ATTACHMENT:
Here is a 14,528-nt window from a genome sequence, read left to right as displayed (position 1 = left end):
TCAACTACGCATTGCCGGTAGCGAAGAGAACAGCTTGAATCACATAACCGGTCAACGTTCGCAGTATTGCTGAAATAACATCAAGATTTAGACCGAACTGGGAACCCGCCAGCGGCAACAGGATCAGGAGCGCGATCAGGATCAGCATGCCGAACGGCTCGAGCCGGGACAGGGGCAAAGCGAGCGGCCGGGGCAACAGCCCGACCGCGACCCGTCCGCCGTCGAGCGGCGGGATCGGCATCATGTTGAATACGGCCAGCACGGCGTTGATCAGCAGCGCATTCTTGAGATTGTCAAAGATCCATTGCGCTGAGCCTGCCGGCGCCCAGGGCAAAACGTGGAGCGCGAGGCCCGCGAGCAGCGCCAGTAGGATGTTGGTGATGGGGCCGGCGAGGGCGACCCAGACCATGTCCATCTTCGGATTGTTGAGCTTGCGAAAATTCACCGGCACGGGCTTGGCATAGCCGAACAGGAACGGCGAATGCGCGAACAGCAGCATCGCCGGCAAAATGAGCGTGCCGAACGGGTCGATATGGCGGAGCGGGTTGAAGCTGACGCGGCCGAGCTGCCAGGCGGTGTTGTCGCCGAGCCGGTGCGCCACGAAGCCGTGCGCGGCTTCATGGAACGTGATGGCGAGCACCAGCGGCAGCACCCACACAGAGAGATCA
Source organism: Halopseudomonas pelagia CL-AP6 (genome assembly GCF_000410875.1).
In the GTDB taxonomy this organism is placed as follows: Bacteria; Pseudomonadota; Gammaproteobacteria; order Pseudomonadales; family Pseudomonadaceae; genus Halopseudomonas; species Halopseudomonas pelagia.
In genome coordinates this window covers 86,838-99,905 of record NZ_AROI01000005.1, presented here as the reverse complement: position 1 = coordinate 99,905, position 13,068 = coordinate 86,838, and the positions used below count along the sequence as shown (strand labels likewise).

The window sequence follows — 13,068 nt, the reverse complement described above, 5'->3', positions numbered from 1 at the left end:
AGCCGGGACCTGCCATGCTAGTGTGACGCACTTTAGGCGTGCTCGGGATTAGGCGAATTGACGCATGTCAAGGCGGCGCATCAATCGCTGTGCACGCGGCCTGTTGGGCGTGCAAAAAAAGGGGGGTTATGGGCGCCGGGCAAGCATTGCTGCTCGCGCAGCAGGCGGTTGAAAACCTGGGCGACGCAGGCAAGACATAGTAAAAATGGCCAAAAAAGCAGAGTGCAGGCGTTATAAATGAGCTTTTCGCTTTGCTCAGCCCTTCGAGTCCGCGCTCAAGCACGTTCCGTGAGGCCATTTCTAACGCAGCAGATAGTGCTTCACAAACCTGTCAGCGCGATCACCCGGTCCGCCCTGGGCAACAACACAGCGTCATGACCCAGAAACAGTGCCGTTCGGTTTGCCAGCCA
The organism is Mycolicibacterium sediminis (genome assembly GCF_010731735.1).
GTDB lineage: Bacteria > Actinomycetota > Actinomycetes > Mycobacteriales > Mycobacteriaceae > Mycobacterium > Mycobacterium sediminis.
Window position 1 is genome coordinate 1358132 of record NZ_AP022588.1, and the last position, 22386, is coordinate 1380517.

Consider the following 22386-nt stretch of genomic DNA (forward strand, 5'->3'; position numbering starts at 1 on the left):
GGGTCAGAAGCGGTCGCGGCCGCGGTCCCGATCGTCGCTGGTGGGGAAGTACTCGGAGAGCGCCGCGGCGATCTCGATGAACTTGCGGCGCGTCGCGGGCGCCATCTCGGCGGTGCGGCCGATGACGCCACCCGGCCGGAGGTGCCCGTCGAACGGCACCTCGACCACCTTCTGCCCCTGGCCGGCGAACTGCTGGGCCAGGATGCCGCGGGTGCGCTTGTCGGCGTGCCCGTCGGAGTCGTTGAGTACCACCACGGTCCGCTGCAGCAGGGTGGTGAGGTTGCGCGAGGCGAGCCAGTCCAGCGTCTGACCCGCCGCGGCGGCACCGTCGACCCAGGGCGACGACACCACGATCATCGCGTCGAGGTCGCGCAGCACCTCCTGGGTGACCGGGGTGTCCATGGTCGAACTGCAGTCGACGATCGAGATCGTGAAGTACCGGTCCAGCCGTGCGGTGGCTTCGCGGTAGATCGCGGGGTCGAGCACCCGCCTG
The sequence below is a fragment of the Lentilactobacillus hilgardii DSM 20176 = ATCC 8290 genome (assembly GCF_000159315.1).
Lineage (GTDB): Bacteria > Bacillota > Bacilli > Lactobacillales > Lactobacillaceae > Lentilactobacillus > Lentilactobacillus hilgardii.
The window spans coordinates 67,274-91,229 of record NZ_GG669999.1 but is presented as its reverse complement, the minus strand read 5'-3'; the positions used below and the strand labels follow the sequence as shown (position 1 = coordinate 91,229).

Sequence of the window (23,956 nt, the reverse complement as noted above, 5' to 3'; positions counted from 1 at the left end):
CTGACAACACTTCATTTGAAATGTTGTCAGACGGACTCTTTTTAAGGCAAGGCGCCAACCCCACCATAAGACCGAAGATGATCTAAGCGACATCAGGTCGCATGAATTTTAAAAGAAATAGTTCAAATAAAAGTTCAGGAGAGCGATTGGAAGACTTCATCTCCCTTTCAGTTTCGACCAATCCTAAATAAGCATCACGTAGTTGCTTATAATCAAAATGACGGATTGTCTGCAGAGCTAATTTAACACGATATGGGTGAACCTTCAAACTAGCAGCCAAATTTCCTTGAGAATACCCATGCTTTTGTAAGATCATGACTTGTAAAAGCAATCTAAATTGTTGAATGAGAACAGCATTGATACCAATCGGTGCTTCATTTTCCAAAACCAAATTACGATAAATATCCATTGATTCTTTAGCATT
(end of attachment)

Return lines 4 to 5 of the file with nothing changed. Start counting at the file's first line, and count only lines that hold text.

In the GTDB taxonomy this organism is placed as follows: Bacteria; Pseudomonadota; Gammaproteobacteria; order Pseudomonadales; family Pseudomonadaceae; genus Halopseudomonas; species Halopseudomonas pelagia.
In genome coordinates this window covers 86,838-99,905 of record NZ_AROI01000005.1, presented here as the reverse complement: position 1 = coordinate 99,905, position 13,068 = coordinate 86,838, and the positions used below count along the sequence as shown (strand labels likewise).